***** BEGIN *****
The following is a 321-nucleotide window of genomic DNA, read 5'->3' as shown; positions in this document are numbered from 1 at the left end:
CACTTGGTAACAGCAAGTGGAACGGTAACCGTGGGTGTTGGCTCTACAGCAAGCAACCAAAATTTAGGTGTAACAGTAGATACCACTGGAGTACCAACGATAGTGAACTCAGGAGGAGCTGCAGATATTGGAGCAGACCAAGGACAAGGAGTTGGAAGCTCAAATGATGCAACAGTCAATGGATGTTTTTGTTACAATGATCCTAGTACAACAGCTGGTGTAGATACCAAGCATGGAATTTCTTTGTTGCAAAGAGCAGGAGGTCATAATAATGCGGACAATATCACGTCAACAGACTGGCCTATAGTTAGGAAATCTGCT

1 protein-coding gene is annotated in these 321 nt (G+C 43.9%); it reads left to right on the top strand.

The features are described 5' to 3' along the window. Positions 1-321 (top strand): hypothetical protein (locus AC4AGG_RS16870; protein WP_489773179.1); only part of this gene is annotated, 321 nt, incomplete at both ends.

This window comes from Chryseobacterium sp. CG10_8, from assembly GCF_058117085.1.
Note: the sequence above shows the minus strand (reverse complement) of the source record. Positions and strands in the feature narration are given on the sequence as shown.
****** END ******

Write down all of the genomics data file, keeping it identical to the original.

The following is a 321-nucleotide window of genomic DNA, read 5'->3' as shown; positions in this document are numbered from 1 at the left end:
CACTTGGTAACAGCAAGTGGAACGGTAACCGTGGGTGTTGGCTCTACAGCAAGCAACCAAAATTTAGGTGTAACAGTAGATACCACTGGAGTACCAACGATAGTGAACTCAGGAGGAGCTGCAGATATTGGAGCAGACCAAGGACAAGGAGTTGGAAGCTCAAATGATGCAACAGTCAATGGATGTTTTTGTTACAATGATCCTAGTACAACAGCTGGTGTAGATACCAAGCATGGAATTTCTTTGTTGCAAAGAGCAGGAGGTCATAATAATGCGGACAATATCACGTCAACAGACTGGCCTATAGTTAGGAAATCTGCT

1 protein-coding gene is annotated in these 321 nt (G+C 43.9%); it reads left to right on the top strand.

The features are described 5' to 3' along the window. Positions 1-321 (top strand): hypothetical protein (locus AC4AGG_RS16870; protein WP_489773179.1); only part of this gene is annotated, 321 nt, incomplete at both ends.

This window comes from Chryseobacterium sp. CG10_8, from assembly GCF_058117085.1.
Note: the sequence above shows the minus strand (reverse complement) of the source record. Positions and strands in the feature narration are given on the sequence as shown.